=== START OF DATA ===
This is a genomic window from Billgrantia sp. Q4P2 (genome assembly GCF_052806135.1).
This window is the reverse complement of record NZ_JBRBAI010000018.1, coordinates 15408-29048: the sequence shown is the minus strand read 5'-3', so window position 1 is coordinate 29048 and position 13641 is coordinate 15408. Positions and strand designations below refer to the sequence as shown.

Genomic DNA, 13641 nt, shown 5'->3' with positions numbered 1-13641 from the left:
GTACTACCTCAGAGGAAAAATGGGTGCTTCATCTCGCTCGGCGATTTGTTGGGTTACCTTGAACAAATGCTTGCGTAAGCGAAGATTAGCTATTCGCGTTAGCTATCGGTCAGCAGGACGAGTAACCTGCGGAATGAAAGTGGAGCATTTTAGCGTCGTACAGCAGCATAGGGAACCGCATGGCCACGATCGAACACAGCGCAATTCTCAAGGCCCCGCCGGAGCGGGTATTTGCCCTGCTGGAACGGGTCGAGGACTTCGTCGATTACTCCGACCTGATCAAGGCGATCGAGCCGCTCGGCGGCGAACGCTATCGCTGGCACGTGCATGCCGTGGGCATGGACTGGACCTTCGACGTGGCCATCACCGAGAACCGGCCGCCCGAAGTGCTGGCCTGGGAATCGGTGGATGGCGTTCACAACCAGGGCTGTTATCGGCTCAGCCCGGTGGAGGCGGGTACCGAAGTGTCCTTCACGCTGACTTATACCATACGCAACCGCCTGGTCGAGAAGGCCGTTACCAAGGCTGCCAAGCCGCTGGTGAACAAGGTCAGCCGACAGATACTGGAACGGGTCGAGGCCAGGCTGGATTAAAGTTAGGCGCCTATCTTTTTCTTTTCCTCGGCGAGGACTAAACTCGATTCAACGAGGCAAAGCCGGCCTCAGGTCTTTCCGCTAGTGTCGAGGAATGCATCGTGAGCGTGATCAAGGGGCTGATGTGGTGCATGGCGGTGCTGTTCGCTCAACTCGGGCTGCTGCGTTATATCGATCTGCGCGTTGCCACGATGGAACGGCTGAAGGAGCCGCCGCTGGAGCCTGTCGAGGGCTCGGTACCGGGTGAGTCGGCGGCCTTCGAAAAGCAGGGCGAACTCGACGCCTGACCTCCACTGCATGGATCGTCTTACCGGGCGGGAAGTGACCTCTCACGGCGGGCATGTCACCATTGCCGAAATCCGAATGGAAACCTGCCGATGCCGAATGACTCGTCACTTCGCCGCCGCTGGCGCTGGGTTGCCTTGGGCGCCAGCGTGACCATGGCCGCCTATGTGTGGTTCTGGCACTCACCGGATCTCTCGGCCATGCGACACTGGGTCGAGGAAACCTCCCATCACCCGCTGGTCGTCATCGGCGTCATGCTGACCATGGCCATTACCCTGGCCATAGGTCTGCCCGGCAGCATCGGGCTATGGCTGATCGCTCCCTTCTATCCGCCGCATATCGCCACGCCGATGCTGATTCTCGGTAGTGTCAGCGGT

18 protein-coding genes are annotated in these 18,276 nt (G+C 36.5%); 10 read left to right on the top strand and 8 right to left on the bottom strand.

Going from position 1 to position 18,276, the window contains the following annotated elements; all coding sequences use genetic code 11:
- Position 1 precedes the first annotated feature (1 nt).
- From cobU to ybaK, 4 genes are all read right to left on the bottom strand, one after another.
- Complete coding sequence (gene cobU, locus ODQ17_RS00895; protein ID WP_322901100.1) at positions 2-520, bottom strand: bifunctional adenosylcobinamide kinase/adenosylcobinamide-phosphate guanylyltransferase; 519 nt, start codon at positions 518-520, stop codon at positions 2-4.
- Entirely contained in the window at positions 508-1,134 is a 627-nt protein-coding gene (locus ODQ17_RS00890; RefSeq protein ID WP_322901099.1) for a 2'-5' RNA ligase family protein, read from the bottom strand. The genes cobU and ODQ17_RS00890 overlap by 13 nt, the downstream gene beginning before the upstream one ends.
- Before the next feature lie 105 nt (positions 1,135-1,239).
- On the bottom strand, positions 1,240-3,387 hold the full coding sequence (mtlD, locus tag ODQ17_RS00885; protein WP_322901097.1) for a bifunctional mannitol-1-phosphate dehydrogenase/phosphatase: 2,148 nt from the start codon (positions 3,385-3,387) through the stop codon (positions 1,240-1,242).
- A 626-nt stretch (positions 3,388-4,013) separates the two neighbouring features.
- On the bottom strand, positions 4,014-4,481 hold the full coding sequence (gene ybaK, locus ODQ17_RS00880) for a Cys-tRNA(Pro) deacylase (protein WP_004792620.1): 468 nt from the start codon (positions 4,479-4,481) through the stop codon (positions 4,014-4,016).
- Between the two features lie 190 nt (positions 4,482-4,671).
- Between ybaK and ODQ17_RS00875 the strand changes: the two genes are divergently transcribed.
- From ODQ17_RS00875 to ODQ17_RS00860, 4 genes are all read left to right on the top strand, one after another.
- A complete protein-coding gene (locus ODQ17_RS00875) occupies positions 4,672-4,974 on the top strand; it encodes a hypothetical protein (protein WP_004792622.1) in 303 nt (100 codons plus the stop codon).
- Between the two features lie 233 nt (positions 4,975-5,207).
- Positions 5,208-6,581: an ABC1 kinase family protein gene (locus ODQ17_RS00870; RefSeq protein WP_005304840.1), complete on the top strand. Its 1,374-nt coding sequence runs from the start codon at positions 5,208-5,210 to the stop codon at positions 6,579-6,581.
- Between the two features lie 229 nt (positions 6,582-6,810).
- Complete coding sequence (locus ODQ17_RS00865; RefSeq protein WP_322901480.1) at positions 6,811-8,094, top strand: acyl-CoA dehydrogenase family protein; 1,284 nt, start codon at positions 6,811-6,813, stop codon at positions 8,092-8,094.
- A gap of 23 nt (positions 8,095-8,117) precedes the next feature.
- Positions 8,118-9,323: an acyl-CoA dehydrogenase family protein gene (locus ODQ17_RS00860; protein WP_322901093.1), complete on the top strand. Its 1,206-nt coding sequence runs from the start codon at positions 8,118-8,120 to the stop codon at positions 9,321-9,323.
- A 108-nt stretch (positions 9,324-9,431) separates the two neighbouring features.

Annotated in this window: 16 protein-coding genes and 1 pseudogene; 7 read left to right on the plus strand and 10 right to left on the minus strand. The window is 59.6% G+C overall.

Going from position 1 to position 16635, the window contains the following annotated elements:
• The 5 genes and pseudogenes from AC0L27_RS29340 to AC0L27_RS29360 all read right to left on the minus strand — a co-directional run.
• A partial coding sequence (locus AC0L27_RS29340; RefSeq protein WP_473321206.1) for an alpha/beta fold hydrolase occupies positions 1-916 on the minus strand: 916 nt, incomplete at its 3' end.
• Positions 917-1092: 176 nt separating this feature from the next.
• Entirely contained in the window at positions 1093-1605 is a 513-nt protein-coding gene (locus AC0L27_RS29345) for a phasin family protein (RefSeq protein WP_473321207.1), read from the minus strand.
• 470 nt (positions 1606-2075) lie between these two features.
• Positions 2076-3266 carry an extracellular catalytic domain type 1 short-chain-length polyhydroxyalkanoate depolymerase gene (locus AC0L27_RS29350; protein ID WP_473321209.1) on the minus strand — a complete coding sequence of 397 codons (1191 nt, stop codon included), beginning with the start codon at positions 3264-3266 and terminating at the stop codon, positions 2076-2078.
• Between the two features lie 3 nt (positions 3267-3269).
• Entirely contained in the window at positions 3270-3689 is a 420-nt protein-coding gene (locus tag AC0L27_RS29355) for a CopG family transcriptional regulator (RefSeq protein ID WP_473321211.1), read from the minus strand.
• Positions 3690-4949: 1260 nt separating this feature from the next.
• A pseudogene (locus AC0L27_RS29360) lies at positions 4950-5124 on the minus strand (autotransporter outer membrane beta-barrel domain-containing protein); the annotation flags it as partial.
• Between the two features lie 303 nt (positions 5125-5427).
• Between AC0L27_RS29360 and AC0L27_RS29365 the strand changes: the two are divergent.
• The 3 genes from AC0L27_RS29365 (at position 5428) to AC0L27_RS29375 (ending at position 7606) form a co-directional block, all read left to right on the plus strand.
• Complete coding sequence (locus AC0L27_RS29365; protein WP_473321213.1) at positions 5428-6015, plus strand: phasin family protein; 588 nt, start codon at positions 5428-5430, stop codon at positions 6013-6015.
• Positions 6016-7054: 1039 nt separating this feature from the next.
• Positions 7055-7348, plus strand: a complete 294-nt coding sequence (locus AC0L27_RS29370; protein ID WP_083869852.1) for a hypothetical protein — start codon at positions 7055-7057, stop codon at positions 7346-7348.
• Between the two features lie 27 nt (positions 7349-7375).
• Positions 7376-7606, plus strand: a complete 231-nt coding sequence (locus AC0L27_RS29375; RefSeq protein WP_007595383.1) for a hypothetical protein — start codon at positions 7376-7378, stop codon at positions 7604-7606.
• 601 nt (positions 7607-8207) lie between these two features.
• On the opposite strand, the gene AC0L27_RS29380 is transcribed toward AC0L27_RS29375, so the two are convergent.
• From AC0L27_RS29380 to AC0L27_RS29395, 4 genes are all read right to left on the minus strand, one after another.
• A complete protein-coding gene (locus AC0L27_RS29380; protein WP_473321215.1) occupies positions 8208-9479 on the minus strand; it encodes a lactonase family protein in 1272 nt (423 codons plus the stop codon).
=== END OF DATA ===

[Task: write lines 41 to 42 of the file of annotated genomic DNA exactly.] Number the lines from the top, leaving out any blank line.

• Complete coding sequence (locus AC0L27_RS29365; protein WP_473321213.1) at positions 5428-6015, plus strand: phasin family protein; 588 nt, start codon at positions 5428-5430, stop codon at positions 6013-6015.
• Positions 6016-7054: 1039 nt separating this feature from the next.